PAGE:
Mine gets about 3 feet tall and looks good for almost all of the summer. It starts getting a little beat up from irrigation, wind, etc after about September. Don't place it under trashy tress (like I did). The big leaves hold all that debris and it's hard to keep them looking clean. I think every shady garden should have one. Another great architectural plant is Darmera.
Cindee

*Ulrike* said...

All of those are so pretty, but I really like that camelia, magnolia (we have several white ones growing here)primroses, wish mine had come back from last year, and a big favorite the hydrangea! I will have to see if I can find that variety. You did a great job on all of the photos!

Kyna said...

I love that 'Caerhayes Belle'! I'm a sucker for magnolias :D

Laurrie said...

That first picture of the bubblegum colored magnolia is a stunner. Does the whole tree look so bright pink in bloom? It's a beauty.

Roses and Lilacs said...

I really enjoy seeing your plants. You have a wonderful variety. The veratrum californicum is very striking and the camellias are beautiful.

I often visit the ginger cat site. A wonderful place for cat lovers.
Marnie

Moonstone Gardens said...

Laurrie, Yes, the bubblegum colored blossoms light up the whole tree in bright pink. It's spectacular and can be seen from quite far away.

Ulrike, You should have no problem finding the 'Ayesha' hydrangea, It's not a rare variety.

Cindee

Teza said...

Cindee:

What a wonderful selection of beauties! I have Veratrum nigrum, which has deep purple-red flower stalks [apparently it can take up to seven years to flower- mine did in year two!] Their foliage is what I wanted it for..... stunnning!

Erythronium revolutum..... how beautiful is that? I am trying E. hendersonii this year. Will send you photos if it makes an appearance for me! I am surrounded by the native yellow one, but prefer the pink and the white.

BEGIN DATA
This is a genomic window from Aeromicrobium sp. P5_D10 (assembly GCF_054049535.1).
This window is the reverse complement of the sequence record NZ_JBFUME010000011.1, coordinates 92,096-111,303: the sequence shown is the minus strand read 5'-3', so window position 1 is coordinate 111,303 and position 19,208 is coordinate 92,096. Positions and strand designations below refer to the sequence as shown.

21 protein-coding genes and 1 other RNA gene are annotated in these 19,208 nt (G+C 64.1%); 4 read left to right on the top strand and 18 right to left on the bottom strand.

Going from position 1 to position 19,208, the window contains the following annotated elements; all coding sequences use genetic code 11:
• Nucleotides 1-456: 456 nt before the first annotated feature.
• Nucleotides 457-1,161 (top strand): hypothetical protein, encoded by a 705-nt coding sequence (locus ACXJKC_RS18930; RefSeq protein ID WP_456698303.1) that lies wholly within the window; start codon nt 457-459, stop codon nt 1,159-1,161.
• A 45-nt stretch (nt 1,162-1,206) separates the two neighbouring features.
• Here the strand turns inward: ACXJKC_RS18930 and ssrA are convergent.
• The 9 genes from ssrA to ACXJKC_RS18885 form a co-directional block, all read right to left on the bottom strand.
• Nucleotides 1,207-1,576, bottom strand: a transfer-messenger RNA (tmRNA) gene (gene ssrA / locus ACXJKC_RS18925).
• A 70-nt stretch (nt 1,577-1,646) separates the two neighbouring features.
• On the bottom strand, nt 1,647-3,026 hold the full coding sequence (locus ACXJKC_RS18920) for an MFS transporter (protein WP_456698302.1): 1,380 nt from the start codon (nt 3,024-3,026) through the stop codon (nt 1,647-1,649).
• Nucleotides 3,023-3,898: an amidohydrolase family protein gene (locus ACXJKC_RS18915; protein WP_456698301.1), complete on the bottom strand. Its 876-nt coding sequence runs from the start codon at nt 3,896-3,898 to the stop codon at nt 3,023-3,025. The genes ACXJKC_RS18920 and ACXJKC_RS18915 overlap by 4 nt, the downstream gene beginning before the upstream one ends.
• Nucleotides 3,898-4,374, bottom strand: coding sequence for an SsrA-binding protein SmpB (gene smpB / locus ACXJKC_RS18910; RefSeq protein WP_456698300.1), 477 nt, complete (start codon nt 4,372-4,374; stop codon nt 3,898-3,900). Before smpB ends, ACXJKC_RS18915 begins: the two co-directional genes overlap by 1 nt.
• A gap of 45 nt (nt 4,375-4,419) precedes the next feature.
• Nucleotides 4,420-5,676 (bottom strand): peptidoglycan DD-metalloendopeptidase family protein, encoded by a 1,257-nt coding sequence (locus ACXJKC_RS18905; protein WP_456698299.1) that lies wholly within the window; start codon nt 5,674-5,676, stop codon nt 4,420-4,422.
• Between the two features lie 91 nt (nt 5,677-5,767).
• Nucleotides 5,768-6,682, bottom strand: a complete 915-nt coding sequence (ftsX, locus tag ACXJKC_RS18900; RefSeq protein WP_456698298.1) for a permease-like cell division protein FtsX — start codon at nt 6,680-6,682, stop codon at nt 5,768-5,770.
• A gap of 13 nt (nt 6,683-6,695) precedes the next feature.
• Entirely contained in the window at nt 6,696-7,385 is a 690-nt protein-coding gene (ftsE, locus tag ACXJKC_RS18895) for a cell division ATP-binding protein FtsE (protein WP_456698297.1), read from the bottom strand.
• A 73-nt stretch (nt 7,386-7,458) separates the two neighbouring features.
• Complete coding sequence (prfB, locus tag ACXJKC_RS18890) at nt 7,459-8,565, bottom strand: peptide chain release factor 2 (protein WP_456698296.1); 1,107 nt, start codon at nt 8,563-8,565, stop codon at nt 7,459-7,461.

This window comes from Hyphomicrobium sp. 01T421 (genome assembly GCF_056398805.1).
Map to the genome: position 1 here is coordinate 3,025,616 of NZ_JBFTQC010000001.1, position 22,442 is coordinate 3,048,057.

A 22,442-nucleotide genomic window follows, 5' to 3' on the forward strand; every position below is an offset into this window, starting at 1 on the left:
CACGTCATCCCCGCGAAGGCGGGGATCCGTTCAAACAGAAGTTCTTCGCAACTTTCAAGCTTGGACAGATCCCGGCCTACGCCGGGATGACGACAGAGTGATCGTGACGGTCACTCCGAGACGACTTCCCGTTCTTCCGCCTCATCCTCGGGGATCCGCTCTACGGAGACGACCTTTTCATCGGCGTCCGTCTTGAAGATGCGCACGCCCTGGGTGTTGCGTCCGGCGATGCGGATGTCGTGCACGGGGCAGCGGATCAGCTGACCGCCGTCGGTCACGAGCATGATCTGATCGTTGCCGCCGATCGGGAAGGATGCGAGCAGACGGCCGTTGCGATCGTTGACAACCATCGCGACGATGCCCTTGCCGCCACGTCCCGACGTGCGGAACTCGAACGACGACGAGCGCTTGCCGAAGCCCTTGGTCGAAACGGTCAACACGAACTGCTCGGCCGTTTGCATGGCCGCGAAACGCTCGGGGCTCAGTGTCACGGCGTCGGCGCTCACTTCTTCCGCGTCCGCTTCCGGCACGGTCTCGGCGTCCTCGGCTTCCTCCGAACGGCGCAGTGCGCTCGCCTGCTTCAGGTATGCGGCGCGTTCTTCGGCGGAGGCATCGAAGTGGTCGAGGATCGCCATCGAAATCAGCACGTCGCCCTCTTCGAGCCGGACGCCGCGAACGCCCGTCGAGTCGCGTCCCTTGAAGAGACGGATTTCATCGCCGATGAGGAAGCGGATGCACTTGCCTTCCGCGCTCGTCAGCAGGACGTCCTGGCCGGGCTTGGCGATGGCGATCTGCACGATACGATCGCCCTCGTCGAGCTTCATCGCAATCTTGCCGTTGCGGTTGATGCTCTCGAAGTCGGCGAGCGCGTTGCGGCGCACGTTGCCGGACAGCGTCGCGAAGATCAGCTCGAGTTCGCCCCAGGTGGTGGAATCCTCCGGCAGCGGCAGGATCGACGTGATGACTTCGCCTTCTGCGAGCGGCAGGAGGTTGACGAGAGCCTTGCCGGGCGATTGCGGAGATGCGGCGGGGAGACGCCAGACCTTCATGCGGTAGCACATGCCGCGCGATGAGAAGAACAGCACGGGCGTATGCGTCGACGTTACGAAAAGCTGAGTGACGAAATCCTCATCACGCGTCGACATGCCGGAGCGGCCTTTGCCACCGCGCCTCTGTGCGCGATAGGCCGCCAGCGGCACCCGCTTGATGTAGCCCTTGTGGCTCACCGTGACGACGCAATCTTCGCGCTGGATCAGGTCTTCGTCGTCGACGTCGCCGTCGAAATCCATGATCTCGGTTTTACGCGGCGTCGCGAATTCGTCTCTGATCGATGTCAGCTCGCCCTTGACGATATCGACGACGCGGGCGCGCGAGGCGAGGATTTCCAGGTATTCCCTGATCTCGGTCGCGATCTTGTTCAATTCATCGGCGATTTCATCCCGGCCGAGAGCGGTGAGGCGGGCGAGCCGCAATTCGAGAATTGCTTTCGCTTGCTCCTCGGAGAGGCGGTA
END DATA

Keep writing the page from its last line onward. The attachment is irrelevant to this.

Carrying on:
Epipactis is absolutely stunning! Is it hardy for Zone 5? Bletilla is wonderful, and a wonderful foil to the Veratrum. I have the pink one and have ordered one that is supposed to be blue!

I have said it before, but I am amazed that we share such a similar taste. Trillium rivale is one of my favourites as well!

Hope you are enjoying the spring garden - you are leaps and vounds ahead of me! We have had gorgeous weather and I actually spotted my first Galanthus this morning on the way to work. Off for the weekend so I will be out on hands and knees seeing what is popping up!

Thank you for providing me with a much needed dose of familiar [ and some new introductions ] plants!

jodi (bloomingwriter) said...

OOOOOh, so many lovely plants, some of which I'll see in my garden, others of which I'll only get to enjoy via blogs like yours. Thank you too for the link to the Ginger cat blog. Just what I needed, more great reading!

joey said...

You keep great company, Cindee, and have beautiful friends!

leavesnbloom said...

wow - such little beauties here Cindee - I'm lost for words again - I cannot believe that you have all this in flower just now and such a variety of plants too. See that Veratrum - I'm kicking myself now about that - I had the chance to buy that years ago and didn't and regretted my decision. I suppose I could buy it mail order but I don't like doing that plus postage is so expensive. Does yours flower?

Moonstone Gardens said...
This comment has been removed by the author.
Moonstone Gardens said...

Hi All,
Thanks for your kind comments. I do want to make clear that not all of these are blooming just now. The Primroses, Camellias and Erythroniums are blooming now, but the Hydrangea won't bloom until August and the Polygonum isn't great until September.
Cindee